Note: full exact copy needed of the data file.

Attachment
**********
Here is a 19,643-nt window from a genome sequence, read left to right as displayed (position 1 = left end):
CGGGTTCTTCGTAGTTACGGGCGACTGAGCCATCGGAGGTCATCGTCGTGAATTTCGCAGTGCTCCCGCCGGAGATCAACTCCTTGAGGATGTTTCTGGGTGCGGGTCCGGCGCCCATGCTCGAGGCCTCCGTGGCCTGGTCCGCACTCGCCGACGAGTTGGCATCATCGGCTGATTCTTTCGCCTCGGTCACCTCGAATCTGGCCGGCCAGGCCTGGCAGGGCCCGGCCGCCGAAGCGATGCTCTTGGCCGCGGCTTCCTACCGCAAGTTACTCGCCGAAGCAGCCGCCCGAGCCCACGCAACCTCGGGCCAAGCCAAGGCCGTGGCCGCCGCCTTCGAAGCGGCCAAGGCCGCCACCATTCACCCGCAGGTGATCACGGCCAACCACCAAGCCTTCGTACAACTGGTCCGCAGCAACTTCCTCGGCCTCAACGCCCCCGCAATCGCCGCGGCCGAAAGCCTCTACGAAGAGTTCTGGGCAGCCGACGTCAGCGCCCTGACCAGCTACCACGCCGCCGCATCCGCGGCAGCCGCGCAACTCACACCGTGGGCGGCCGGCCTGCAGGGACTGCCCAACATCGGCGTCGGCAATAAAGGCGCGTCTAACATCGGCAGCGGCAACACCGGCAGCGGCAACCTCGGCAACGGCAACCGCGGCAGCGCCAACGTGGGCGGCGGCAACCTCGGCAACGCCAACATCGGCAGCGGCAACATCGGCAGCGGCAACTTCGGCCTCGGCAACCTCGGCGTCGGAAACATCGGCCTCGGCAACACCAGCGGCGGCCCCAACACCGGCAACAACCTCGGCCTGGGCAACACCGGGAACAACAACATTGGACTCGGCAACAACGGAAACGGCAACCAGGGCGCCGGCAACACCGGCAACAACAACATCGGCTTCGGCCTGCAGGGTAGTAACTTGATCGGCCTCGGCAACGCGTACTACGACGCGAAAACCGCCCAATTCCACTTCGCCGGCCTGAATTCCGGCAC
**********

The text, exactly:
Here is a 19,643-nt window from a genome sequence, read left to right as displayed (position 1 = left end):
CGGGTTCTTCGTAGTTACGGGCGACTGAGCCATCGGAGGTCATCGTCGTGAATTTCGCAGTGCTCCCGCCGGAGATCAACTCCTTGAGGATGTTTCTGGGTGCGGGTCCGGCGCCCATGCTCGAGGCCTCCGTGGCCTGGTCCGCACTCGCCGACGAGTTGGCATCATCGGCTGATTCTTTCGCCTCGGTCACCTCGAATCTGGCCGGCCAGGCCTGGCAGGGCCCGGCCGCCGAAGCGATGCTCTTGGCCGCGGCTTCCTACCGCAAGTTACTCGCCGAAGCAGCCGCCCGAGCCCACGCAACCTCGGGCCAAGCCAAGGCCGTGGCCGCCGCCTTCGAAGCGGCCAAGGCCGCCACCATTCACCCGCAGGTGATCACGGCCAACCACCAAGCCTTCGTACAACTGGTCCGCAGCAACTTCCTCGGCCTCAACGCCCCCGCAATCGCCGCGGCCGAAAGCCTCTACGAAGAGTTCTGGGCAGCCGACGTCAGCGCCCTGACCAGCTACCACGCCGCCGCATCCGCGGCAGCCGCGCAACTCACACCGTGGGCGGCCGGCCTGCAGGGACTGCCCAACATCGGCGTCGGCAATAAAGGCGCGTCTAACATCGGCAGCGGCAACACCGGCAGCGGCAACCTCGGCAACGGCAACCGCGGCAGCGCCAACGTGGGCGGCGGCAACCTCGGCAACGCCAACATCGGCAGCGGCAACATCGGCAGCGGCAACTTCGGCCTCGGCAACCTCGGCGTCGGAAACATCGGCCTCGGCAACACCAGCGGCGGCCCCAACACCGGCAACAACCTCGGCCTGGGCAACACCGGGAACAACAACATTGGACTCGGCAACAACGGAAACGGCAACCAGGGCGCCGGCAACACCGGCAACAACAACATCGGCTTCGGCCTGCAGGGTAGTAACTTGATCGGCCTCGGCAACGCGTACTACGACGCGAAAACCGCCCAATTCCACTTCGCCGGCCTGAATTCCGGCAC